The Wars Of The Roses: The Conflict That Inspired Game Thrones, by Martin I. Dougherty
This particular book I received today from the De Re Militari, and there are a couple of ways a book like this could go. For one, it is pretty obvious that this book is a popular history (as opposed to a scholarly one) that seeks to trade on the popularity of HBO’s Game Of Thrones series . This need not be a bad thing; a good popular history can bring fairly obscure historical knowledge to an audience by taking advantage of a confluence between history and popular culture. Those who would be interested in the dark history of the imaginary continent of Westeros, and its neighboring continent Essos, might want to get to know real history that was every bit as complicated and odd as that of a fictional world, minus the dragons, at least.
In looking at the book so far, I am pleased by its scope, even though it’s just a bit over 200 pages, so it is not likely to be very deep in terms of its study. That said, its range is at least impressive. So far at least I have seen that it starts with the Anarchy as the context for the War of the Roses, and it looks at the legacy of the Wars of the Roses on contemporary culture and gives some family trees at the end that at least point out the main names and somewhat simplify the complicated genealogical claims on the throne of England, and the somewhat underwhelming quality of some of the monarchs (King Henry VI comes to mind here). I also flipped through some pages and saw some information on the early Tudor pretenders and some comments about Richard III taking advantage of recent DNA testing that suggests some paternity issues in the York line. Playing a game of Plantagenet “who’s your daddy” is almost as dangerous a task as trying to guess the paternity of the young boy-kings of Westeros. At any rate, it promises to be an interesting read, but whether it is a good book or not will have to wait until I can actually read it.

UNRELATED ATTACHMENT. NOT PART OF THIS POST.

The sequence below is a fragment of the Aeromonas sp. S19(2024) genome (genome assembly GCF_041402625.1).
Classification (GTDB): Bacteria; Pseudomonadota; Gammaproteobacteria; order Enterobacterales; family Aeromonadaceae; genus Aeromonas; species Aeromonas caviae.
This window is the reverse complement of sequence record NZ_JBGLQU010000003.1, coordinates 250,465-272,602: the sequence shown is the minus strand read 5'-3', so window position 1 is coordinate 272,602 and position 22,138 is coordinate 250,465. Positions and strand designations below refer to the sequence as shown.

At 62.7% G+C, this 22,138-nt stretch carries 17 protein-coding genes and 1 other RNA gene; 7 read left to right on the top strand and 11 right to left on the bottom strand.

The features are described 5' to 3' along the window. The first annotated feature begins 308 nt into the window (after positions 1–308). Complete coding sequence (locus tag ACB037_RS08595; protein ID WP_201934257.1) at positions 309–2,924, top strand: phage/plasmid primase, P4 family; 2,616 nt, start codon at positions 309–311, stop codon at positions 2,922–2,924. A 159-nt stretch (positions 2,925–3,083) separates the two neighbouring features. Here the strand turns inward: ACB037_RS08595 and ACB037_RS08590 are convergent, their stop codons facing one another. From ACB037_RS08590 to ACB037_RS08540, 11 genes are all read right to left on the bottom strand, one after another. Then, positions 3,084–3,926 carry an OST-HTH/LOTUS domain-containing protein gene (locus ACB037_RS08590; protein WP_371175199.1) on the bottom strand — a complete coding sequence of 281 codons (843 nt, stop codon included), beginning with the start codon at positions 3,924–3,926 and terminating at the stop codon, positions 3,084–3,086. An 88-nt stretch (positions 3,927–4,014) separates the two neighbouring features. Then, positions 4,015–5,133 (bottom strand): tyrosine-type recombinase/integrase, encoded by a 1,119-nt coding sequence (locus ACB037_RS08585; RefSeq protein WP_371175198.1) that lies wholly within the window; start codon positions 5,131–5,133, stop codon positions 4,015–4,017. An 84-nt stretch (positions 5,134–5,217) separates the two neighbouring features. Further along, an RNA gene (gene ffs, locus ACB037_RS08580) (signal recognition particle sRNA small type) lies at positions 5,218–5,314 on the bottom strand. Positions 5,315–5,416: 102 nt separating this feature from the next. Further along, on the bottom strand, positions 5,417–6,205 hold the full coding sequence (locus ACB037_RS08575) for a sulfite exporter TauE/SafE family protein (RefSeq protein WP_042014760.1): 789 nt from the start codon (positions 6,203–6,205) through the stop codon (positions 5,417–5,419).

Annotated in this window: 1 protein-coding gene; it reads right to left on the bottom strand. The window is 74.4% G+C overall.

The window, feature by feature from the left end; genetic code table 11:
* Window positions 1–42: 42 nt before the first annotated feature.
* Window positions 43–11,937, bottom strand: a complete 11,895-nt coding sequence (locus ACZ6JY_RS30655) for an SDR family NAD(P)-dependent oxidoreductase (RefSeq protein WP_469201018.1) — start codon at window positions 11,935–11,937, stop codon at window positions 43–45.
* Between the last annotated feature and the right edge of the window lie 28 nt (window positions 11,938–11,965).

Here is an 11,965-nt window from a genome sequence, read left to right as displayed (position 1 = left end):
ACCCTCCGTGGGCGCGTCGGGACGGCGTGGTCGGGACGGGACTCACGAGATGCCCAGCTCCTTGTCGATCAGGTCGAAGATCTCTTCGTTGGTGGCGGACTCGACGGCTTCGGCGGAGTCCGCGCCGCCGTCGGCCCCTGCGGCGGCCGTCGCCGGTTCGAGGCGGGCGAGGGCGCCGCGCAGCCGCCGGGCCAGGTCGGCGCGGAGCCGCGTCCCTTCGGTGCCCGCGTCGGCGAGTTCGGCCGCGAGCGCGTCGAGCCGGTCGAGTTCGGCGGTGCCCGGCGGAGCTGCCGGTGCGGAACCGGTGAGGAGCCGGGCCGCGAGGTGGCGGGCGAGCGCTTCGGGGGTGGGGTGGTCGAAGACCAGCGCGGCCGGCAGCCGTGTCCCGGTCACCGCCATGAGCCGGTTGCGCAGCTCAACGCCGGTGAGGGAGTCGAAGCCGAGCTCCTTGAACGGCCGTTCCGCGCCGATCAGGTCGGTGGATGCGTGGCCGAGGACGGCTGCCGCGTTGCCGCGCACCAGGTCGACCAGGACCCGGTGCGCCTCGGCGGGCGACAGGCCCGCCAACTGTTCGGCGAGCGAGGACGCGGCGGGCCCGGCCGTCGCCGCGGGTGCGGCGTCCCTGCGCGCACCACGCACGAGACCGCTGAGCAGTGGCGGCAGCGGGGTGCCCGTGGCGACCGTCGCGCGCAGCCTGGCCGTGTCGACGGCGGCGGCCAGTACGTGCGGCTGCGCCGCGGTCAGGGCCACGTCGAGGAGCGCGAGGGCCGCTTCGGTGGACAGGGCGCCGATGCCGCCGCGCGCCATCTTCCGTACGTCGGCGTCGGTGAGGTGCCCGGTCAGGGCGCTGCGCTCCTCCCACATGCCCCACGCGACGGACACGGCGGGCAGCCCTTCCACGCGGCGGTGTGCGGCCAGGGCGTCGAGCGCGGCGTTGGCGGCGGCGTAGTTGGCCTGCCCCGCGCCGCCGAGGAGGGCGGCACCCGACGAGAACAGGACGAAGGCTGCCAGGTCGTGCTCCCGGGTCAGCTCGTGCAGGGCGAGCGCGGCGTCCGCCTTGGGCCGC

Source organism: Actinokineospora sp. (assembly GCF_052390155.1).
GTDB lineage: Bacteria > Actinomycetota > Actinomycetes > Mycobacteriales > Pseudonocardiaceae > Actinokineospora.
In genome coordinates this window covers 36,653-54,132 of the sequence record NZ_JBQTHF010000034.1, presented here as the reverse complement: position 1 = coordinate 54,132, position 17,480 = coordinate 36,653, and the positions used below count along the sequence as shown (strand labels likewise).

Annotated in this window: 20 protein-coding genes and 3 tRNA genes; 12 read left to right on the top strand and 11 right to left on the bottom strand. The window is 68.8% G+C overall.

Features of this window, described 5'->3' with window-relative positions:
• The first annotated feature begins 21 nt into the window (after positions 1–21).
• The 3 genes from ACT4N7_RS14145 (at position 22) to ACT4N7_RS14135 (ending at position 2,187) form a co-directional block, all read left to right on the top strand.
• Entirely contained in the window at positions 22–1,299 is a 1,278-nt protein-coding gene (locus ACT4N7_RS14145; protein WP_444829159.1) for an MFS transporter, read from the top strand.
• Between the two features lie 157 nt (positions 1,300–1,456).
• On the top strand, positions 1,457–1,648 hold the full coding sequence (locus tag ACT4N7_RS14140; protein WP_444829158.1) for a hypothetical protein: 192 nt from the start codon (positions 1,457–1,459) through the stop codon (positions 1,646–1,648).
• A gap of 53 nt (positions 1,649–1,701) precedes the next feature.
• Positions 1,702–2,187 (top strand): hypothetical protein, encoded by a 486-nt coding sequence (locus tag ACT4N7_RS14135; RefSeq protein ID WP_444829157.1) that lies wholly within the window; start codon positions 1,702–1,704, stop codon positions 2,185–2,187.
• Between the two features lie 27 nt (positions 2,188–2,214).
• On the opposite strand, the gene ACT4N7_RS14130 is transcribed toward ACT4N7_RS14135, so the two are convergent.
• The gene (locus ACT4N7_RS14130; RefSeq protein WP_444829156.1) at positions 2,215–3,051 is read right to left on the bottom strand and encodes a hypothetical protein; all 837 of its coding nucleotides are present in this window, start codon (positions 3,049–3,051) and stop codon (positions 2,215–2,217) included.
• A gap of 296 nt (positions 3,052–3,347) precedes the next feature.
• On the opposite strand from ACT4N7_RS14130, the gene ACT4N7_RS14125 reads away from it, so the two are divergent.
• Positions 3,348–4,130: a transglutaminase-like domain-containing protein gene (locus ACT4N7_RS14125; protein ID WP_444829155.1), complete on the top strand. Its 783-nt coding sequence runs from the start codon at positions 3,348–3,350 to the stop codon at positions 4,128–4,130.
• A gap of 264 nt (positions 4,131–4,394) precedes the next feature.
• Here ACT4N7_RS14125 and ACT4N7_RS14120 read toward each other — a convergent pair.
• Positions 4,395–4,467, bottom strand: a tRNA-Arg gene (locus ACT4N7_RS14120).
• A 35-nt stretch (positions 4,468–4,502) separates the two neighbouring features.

See, for example: